In his groundbreaking new book, The Long Tail author Chris Anderson considers a brave new world where the old economic certainties are being undermined by a growing flood of free goods - newspapers, DVDs, T shirts, phones, even holiday flights. He explains why this has become possible - why new technologies, particularly the Internet, have caused production and distribution costs in many sectors to plummet to an extent unthinkable even a decade ago. He shows how the flexibility provided by the online world allows producers to trade ever more creatively, offering items for free to make real or perceived gains elsewhere. He pinpoints the winners and the losers in the Free universe. And he demonstrates the ways in which, as an increasing number of things become available for free, our decisions to make use of them will be determined by two resources far more valuable than money: the popular reputation of what is on offer and the time we have available for it. In the future, he argues, when we talk of the 'money economy' we will talk of the 'reputation economy' and the 'time economy' in the same breath, and our world will never be the same again.
What is the difference between amend and emend, between imply and infer, and between uninterested and disinterested? When should one put owing to rather than due to? Why should the temptation to write actually, basically or at this moment in time always be strenuously resisted? This title deals with these questions.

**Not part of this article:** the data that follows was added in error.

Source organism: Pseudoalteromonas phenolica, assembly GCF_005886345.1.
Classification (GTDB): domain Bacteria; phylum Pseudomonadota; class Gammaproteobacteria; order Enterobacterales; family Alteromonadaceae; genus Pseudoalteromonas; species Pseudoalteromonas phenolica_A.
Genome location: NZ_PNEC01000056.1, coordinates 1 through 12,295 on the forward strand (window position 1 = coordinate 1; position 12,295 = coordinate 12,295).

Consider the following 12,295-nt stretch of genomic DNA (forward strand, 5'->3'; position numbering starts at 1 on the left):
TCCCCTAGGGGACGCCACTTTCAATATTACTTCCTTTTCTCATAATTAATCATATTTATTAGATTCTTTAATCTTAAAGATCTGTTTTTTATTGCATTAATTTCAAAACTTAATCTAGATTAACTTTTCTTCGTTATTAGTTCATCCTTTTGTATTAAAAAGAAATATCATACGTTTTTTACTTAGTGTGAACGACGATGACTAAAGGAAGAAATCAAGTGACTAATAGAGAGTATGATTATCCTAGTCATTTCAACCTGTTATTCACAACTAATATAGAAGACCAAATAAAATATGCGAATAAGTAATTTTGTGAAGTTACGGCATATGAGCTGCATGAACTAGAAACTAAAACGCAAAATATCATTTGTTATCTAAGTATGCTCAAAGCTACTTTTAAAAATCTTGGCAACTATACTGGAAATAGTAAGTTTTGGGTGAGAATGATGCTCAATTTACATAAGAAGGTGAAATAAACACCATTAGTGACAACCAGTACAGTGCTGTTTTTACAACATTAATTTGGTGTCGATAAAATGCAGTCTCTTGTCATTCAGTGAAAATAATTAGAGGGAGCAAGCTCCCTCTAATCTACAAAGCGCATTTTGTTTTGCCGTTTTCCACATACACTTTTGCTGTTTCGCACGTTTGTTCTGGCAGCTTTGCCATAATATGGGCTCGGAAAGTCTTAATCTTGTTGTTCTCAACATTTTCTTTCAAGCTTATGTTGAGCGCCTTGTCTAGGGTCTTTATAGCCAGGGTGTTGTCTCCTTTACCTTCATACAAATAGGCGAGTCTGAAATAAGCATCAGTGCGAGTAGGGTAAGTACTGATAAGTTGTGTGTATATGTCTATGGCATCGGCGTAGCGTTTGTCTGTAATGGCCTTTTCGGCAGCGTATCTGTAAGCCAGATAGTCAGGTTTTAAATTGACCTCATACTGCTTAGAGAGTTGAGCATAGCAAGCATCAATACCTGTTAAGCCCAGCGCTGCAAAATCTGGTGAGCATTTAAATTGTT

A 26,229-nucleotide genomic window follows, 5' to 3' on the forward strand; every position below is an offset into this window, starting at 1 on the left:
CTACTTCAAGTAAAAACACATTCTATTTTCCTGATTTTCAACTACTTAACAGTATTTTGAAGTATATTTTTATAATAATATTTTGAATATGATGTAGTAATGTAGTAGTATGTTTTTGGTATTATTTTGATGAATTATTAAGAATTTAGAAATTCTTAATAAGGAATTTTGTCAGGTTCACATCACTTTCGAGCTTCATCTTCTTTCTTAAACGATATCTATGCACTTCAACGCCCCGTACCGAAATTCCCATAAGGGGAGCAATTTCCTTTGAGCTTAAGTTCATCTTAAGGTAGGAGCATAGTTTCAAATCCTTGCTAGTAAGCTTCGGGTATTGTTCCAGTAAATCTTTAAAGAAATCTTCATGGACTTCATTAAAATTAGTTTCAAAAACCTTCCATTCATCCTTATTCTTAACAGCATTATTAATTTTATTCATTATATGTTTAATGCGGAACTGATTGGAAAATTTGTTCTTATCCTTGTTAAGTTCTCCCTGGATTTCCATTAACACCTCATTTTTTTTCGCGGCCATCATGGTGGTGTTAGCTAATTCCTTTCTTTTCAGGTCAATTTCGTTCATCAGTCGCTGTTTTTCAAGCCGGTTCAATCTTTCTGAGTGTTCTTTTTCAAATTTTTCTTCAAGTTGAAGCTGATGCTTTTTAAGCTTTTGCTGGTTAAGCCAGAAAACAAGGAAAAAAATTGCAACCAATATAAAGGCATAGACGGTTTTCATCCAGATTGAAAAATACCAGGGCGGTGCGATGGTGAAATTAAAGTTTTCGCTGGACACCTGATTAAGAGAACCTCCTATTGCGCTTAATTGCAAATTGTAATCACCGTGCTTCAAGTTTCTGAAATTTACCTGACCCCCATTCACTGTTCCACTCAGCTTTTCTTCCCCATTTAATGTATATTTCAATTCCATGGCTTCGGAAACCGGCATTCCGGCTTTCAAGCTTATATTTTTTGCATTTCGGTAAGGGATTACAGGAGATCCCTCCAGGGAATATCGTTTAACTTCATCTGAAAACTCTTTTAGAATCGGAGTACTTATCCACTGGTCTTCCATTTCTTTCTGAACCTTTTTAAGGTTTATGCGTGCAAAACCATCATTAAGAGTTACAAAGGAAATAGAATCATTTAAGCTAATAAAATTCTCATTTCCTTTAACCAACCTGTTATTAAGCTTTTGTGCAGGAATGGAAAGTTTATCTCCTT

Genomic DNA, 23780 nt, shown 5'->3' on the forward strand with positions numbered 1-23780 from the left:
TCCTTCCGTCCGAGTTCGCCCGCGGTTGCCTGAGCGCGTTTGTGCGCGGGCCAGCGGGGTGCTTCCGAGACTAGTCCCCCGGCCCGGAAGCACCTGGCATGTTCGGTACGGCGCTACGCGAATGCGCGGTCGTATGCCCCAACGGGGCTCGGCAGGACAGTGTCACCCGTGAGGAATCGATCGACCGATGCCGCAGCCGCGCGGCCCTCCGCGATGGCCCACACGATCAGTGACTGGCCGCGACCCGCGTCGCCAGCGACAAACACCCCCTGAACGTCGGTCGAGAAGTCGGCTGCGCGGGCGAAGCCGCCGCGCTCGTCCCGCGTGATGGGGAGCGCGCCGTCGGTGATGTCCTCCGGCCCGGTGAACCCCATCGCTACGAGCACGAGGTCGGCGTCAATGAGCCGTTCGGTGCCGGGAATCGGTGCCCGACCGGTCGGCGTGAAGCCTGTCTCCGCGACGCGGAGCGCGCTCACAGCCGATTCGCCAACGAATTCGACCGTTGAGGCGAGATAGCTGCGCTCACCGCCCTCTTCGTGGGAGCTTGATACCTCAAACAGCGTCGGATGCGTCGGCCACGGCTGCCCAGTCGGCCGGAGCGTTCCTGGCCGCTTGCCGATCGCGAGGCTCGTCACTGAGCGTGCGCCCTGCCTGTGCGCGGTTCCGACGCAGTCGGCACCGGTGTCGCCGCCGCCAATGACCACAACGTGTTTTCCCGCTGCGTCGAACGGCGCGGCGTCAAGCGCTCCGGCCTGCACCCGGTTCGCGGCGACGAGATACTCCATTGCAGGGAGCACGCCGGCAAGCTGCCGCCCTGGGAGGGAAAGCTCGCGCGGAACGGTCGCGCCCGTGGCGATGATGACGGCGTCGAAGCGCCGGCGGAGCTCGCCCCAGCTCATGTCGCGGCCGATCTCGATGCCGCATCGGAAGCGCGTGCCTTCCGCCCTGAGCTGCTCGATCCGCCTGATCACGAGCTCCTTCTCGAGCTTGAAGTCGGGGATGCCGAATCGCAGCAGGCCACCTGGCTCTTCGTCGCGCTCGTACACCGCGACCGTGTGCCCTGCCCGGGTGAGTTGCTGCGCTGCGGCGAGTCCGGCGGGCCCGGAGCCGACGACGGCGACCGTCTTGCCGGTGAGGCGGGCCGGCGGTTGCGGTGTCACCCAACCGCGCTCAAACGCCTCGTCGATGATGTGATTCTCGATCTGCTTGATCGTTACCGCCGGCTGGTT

Napoleon Hill, America's most beloved motivational author, devoted 25 years to finding out how the wealthy became that way. After interviewing over 500 of the most affluent men and women of his time, he uncovered the secret to great wealth based on the notion that if we can learn to think like the rich, we can start to behave like them. By understanding and applying the thirteen simple steps that constitute Hill's formula, you can achieve your goals, change your life and join the ranks of the rich and successful.
In this updated edition, Dr. Arthur R. Pell provides examples of men and women who, in recent times, exemplify the principles that Hill promulgated. With the success stories of top achievers such as Bill Gates and Steven Spielberg, he proves that Hill's philosophies are as valid today as they were then.
If you're looking to become the next Bill Gates, this is the book for you.